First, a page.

During the last few months, I have been involved with a case that involved an acknowledgment of paternity that was signed by someone who was not the child’s biological father. While most of the time the acknowledgment is signed without a great deal of consideration, I think that putative fathers should be careful and only sign the acknowledgment if they understand the full set of legal issues associated with this document.
Once the acknowledgment is signed, there is a limited period of time during which the acknowledgment can be vacated. Usually this comes up in a situation where either the father or the mother discovers that the father of her child is not the biological father and wants to change his name to either hers, or that of the biological father. Unfortunately, it is not that simple.
Most of the time, a child, who has the father’s last name, has acquired it when the father signed the Acknowledgement of Paternity soon after the child was born, particularly where the parties were not married. In this situation, changing the child’s last name to either the mother’s name or the actual father’s name may require several steps in court, because the “notice” (the one who signed the acknowledgment) father can object to any proposed change. In a situation where paternity needs to be established (or re-established), Family Court is the proper venue for filing a petition. The mother can file a petition requesting that the Acknowledgement of Paternity be vacated based on the fact that the father is not the actual father, or; either she or the biological father, can file a Paternity petition. In the first situation, assuming that the filing is timely, the court granting the mother’s request for vacating the Acknowledgement of Paternity does not automatically establish the real father of the child as the father for any purpose. Once the Acknowledgment is vacated, legally, there is no father that the court will acknowledge until there is someone that can be identified and brought to court. Thus, a Paternity petition must be filed by either party to obtain an Order of Filiation, which establishes the father as the “legal” father, from the Court. This is the legal document that is required by the Department of Health and Mental Hygiene (”DHMH”) to issue a new birth certificate with the new name on it, that of the father’s.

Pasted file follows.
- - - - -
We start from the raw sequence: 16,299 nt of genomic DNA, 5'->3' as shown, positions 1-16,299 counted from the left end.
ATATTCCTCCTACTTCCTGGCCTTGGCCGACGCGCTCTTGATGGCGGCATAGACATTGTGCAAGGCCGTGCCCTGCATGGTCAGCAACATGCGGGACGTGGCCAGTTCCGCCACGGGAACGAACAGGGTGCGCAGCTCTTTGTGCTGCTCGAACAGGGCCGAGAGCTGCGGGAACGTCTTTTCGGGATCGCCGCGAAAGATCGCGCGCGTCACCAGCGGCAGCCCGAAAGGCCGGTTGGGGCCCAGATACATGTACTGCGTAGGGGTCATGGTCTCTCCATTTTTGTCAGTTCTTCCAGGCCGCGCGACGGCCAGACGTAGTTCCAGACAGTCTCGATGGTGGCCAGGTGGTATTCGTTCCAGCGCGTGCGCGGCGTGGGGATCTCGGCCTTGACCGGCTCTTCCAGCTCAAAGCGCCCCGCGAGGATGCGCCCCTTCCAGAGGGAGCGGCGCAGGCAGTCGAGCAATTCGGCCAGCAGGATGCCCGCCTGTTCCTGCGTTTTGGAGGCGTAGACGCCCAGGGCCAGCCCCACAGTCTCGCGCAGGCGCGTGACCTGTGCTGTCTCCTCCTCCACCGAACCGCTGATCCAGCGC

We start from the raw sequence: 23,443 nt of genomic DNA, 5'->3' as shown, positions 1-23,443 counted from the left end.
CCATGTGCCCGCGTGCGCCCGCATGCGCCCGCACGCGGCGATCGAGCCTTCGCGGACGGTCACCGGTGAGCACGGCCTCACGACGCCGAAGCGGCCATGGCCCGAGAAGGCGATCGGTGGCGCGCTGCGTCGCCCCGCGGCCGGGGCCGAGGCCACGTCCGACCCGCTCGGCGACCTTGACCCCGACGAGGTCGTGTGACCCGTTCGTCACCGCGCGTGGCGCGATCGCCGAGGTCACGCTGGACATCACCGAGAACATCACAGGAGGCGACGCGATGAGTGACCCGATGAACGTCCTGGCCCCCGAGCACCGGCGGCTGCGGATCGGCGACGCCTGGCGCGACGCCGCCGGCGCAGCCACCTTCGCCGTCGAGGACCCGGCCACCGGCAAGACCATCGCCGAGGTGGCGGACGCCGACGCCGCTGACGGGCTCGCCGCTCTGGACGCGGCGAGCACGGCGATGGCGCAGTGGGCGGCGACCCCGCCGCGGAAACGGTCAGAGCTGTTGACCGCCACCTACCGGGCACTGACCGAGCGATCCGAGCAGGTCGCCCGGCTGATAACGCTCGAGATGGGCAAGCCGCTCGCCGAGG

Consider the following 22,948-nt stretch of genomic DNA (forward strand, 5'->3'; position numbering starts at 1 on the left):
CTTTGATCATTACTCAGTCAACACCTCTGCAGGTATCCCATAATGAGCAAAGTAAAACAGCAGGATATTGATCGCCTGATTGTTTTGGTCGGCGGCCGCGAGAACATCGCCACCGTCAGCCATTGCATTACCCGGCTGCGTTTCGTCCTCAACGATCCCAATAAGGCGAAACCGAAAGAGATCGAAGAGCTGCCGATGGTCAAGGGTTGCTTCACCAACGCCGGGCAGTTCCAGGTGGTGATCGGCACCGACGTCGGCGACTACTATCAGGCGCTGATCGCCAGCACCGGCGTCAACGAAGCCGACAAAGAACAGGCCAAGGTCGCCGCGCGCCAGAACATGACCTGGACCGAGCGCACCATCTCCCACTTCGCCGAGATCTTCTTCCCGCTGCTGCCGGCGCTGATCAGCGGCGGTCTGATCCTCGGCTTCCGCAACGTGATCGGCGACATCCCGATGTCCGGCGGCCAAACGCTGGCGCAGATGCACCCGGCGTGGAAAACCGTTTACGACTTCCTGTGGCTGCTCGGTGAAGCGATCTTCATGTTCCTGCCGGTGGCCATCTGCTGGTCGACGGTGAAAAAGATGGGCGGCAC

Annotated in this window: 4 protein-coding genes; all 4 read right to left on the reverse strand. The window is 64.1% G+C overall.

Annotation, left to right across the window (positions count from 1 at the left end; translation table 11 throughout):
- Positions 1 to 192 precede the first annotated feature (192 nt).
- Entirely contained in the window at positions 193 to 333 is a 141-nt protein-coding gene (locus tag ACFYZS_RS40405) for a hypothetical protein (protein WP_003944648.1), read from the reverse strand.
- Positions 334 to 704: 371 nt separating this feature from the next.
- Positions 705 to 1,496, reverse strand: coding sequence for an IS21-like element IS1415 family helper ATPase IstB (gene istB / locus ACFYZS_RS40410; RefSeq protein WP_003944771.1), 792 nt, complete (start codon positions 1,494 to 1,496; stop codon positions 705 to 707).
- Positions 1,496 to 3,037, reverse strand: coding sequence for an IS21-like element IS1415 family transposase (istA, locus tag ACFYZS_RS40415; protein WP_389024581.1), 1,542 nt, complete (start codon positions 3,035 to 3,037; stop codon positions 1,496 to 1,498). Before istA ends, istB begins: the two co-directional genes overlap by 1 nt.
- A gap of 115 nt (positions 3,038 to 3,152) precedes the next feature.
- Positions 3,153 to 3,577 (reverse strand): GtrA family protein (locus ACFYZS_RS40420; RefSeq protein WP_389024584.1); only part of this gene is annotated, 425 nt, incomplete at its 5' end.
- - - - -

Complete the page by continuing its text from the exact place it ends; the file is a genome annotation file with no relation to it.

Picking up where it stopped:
In second situation, if the either parent files a petition for Paternity, then the father can either consent to paternity or, if he does not, the court can order Genetic Marker (DNA) Test to confirm that he is actually the biological father. However, before the DNA test is ordered by the court, it will have to address any equitable estoppel issues that may arise. Assuming that equitable estoppel issues have been resolved, and the DNA test takes place, then the Court will issue an Order of Filiation, which is provided to the DHMH for the issuance of a new birth certificate.
Equitable estoppel in those situations may be raised both offensively and defensively by either the man initially believed to be the biological father or the man believed to be the true biological father. Not all fathers cooperate since an Order of Filiation typically results in an order for child support and, possibly, a liability for birth expenses. The courts are reluctant to vacate an Acknowledgement of Paternity where there is currently a child support order against the man, initially believed to be the biological father, unless the court can identify the actual father so that the child has someone to support him.
There are several good reasons for someone to establish paternity. For example, although a father whose name is on the child’s birth certificate is considered the “notice” father, his rights with regards to adoption, termination of parental rights and abuse/neglect matters in Family Court are limited, until paternity is established. A father whose paternity has been established is the “legal” father, on the other hand, has no limits with regards to his rights in any case in any court.
In almost all circumstances, it is wise to ascertain who the actual father is as soon as possible after the child’s birth, so as to limit any other legal issues that may arise, such as equitable estoppel.